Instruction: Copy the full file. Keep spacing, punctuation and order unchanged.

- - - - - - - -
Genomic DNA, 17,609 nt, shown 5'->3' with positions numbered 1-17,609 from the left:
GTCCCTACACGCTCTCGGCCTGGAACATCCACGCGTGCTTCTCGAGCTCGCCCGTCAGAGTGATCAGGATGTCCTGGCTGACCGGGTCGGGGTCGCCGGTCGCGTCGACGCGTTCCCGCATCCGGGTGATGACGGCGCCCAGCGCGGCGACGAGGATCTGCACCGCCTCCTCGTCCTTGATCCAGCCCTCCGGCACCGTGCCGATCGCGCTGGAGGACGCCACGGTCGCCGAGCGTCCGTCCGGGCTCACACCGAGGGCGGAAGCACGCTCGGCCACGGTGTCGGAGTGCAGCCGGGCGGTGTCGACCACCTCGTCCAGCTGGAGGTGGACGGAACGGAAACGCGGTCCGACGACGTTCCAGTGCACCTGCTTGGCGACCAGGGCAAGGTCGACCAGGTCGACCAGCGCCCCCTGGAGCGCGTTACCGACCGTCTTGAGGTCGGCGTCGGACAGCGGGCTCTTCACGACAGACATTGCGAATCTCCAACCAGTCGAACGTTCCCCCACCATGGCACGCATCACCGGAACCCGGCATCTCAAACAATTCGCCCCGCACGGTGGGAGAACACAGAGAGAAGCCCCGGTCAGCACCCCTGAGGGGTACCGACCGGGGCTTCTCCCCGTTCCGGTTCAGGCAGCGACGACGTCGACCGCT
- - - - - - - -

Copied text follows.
Genomic DNA, 17,609 nt, shown 5'->3' with positions numbered 1-17,609 from the left:
GTCCCTACACGCTCTCGGCCTGGAACATCCACGCGTGCTTCTCGAGCTCGCCCGTCAGAGTGATCAGGATGTCCTGGCTGACCGGGTCGGGGTCGCCGGTCGCGTCGACGCGTTCCCGCATCCGGGTGATGACGGCGCCCAGCGCGGCGACGAGGATCTGCACCGCCTCCTCGTCCTTGATCCAGCCCTCCGGCACCGTGCCGATCGCGCTGGAGGACGCCACGGTCGCCGAGCGTCCGTCCGGGCTCACACCGAGGGCGGAAGCACGCTCGGCCACGGTGTCGGAGTGCAGCCGGGCGGTGTCGACCACCTCGTCCAGCTGGAGGTGGACGGAACGGAAACGCGGTCCGACGACGTTCCAGTGCACCTGCTTGGCGACCAGGGCAAGGTCGACCAGGTCGACCAGCGCCCCCTGGAGCGCGTTACCGACCGTCTTGAGGTCGGCGTCGGACAGCGGGCTCTTCACGACAGACATTGCGAATCTCCAACCAGTCGAACGTTCCCCCACCATGGCACGCATCACCGGAACCCGGCATCTCAAACAATTCGCCCCGCACGGTGGGAGAACACAGAGAGAAGCCCCGGTCAGCACCCCTGAGGGGTACCGACCGGGGCTTCTCCCCGTTCCGGTTCAGGCAGCGACGACGTCGACCGCT